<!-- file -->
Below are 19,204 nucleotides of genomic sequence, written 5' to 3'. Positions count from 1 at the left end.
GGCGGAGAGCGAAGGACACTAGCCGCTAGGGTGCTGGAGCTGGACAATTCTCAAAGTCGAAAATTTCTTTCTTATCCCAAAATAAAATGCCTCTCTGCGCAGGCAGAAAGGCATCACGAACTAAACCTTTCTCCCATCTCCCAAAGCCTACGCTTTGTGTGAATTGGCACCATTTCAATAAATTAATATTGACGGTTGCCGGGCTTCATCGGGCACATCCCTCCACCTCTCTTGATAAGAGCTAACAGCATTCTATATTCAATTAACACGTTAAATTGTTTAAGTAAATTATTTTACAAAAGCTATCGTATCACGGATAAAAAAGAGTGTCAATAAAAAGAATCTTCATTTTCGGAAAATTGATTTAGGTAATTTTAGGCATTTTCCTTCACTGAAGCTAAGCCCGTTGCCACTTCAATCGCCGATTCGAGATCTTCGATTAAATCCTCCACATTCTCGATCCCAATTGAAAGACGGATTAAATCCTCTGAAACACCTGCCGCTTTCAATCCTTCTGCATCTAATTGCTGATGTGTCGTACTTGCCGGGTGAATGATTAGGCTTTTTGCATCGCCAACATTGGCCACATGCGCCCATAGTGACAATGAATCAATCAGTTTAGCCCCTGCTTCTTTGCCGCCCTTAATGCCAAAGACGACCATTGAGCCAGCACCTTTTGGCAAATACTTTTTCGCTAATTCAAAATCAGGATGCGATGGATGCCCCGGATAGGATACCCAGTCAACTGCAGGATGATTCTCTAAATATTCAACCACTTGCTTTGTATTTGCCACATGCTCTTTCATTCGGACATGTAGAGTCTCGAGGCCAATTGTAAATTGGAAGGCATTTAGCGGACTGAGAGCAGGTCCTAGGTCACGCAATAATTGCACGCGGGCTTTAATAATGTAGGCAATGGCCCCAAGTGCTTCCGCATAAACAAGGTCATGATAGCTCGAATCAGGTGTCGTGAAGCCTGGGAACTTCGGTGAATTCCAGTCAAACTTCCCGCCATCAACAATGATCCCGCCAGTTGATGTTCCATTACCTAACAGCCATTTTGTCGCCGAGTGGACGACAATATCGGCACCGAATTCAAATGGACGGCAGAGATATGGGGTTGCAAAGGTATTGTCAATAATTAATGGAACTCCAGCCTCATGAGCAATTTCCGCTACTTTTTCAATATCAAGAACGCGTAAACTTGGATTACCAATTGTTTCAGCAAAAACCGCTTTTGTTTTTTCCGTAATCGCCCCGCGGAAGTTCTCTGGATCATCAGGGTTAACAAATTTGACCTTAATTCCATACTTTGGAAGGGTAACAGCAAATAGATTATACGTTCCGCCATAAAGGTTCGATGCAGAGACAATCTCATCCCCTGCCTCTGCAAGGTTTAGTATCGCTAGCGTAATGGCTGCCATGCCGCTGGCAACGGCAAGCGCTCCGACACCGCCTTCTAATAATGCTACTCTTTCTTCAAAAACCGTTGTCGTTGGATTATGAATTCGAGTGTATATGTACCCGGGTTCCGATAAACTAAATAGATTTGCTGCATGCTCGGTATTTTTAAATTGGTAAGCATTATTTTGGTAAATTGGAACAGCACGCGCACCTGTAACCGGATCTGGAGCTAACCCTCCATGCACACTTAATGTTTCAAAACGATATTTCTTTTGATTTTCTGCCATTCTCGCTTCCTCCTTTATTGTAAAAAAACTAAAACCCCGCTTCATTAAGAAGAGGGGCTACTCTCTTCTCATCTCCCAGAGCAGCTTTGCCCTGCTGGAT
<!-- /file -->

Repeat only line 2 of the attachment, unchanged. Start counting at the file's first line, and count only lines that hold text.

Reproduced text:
GGCGGAGAGCGAAGGACACTAGCCGCTAGGGTGCTGGAGCTGGACAATTCTCAAAGTCGAAAATTTCTTTCTTATCCCAAAATAAAATGCCTCTCTGCGCAGGCAGAAAGGCATCACGAACTAAACCTTTCTCCCATCTCCCAAAGCCTACGCTTTGTGTGAATTGGCACCATTTCAATAAATTAATATTGACGGTTGCCGGGCTTCATCGGGCACATCCCTCCACCTCTCTTGATAAGAGCTAACAGCATTCTATATTCAATTAACACGTTAAATTGTTTAAGTAAATTATTTTACAAAAGCTATCGTATCACGGATAAAAAAGAGTGTCAATAAAAAGAATCTTCATTTTCGGAAAATTGATTTAGGTAATTTTAGGCATTTTCCTTCACTGAAGCTAAGCCCGTTGCCACTTCAATCGCCGATTCGAGATCTTCGATTAAATCCTCCACATTCTCGATCCCAATTGAAAGACGGATTAAATCCTCTGAAACACCTGCCGCTTTCAATCCTTCTGCATCTAATTGCTGATGTGTCGTACTTGCCGGGTGAATGATTAGGCTTTTTGCATCGCCAACATTGGCCACATGCGCCCATAGTGACAATGAATCAATCAGTTTAGCCCCTGCTTCTTTGCCGCCCTTAATGCCAAAGACGACCATTGAGCCAGCACCTTTTGGCAAATACTTTTTCGCTAATTCAAAATCAGGATGCGATGGATGCCCCGGATAGGATACCCAGTCAACTGCAGGATGATTCTCTAAATATTCAACCACTTGCTTTGTATTTGCCACATGCTCTTTCATTCGGACATGTAGAGTCTCGAGGCCAATTGTAAATTGGAAGGCATTTAGCGGACTGAGAGCAGGTCCTAGGTCACGCAATAATTGCACGCGGGCTTTAATAATGTAGGCAATGGCCCCAAGTGCTTCCGCATAAACAAGGTCATGATAGCTCGAATCAGGTGTCGTGAAGCCTGGGAACTTCGGTGAATTCCAGTCAAACTTCCCGCCATCAACAATGATCCCGCCAGTTGATGTTCCATTACCTAACAGCCATTTTGTCGCCGAGTGGACGACAATATCGGCACCGAATTCAAATGGACGGCAGAGATATGGGGTTGCAAAGGTATTGTCAATAATTAATGGAACTCCAGCCTCATGAGCAATTTCCGCTACTTTTTCAATATCAAGAACGCGTAAACTTGGATTACCAATTGTTTCAGCAAAAACCGCTTTTGTTTTTTCCGTAATCGCCCCGCGGAAGTTCTCTGGATCATCAGGGTTAACAAATTTGACCTTAATTCCATACTTTGGAAGGGTAACAGCAAATAGATTATACGTTCCGCCATAAAGGTTCGATGCAGAGACAATCTCATCCCCTGCCTCTGCAAGGTTTAGTATCGCTAGCGTAATGGCTGCCATGCCGCTGGCAACGGCAAGCGCTCCGACACCGCCTTCTAATAATGCTACTCTTTCTTCAAAAACCGTTGTCGTTGGATTATGAATTCGAGTGTATATGTACCCGGGTTCCGATAAACTAAATAGATTTGCTGCATGCTCGGTATTTTTAAATTGGTAAGCATTATTTTGGTAAATTGGAACAGCACGCGCACCTGTAACCGGATCTGGAGCTAACCCTCCATGCACACTTAATGTTTCAAAACGATATTTCTTTTGATTTTCTGCCATTCTCGCTTCCTCCTTTATTGTAAAAAAACTAAAACCCCGCTTCATTAAGAAGAGGGGCTACTCTCTTCTCATCTCCCAGAGCAGCTTTGCCCTGCTGGAT